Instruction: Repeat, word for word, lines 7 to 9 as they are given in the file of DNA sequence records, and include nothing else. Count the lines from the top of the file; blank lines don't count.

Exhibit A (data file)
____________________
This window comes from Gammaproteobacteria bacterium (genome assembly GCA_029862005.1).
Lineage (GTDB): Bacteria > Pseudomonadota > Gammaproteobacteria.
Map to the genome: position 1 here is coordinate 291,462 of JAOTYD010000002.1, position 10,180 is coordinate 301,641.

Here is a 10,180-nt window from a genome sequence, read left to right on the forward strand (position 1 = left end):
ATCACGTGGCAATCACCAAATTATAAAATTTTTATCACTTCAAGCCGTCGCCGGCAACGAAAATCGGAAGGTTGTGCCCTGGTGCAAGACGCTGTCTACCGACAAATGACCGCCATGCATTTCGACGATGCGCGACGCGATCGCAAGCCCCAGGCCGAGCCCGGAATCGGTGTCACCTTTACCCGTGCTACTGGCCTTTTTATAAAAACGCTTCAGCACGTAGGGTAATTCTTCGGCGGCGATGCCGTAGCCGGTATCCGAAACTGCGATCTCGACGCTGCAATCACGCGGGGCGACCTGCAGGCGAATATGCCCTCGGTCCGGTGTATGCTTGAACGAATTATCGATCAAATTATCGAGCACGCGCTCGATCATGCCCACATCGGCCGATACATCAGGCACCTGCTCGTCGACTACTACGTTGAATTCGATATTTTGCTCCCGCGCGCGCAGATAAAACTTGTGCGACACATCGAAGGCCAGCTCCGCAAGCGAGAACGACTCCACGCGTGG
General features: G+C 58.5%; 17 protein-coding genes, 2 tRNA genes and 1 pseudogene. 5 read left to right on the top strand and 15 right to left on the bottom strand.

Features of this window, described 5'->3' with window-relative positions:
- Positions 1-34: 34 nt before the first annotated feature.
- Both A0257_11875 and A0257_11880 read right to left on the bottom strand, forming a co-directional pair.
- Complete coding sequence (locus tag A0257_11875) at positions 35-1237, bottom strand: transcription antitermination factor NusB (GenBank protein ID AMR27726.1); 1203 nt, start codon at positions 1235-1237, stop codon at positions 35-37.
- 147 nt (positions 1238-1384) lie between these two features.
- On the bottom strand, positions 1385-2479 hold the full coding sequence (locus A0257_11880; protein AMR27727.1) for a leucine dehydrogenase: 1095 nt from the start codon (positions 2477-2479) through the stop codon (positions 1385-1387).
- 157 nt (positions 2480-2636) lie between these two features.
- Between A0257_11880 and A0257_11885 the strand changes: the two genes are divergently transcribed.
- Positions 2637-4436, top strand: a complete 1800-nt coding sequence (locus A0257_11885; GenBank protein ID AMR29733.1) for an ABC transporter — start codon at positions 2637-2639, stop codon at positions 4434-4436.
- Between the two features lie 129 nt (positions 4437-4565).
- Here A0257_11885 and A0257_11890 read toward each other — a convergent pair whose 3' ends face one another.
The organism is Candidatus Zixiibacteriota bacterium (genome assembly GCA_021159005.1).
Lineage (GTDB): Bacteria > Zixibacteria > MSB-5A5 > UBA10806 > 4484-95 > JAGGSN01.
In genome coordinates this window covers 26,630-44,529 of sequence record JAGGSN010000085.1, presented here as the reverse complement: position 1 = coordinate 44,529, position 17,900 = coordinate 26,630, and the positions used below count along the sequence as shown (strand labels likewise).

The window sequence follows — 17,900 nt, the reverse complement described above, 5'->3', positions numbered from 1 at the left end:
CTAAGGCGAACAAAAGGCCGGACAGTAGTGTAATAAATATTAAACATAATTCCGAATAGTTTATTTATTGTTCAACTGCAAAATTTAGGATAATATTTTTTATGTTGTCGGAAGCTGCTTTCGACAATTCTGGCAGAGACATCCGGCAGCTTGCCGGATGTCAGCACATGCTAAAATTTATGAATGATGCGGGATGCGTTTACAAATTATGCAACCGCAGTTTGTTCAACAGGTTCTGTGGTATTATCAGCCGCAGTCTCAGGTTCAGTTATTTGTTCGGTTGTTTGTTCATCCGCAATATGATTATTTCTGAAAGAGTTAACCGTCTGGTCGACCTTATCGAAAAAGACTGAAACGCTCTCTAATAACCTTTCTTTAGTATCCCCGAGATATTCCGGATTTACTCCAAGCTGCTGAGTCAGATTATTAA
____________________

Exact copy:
Features of this window, described 5'->3' with window-relative positions:
- Positions 1-34: 34 nt before the first annotated feature.
- Both A0257_11875 and A0257_11880 read right to left on the bottom strand, forming a co-directional pair.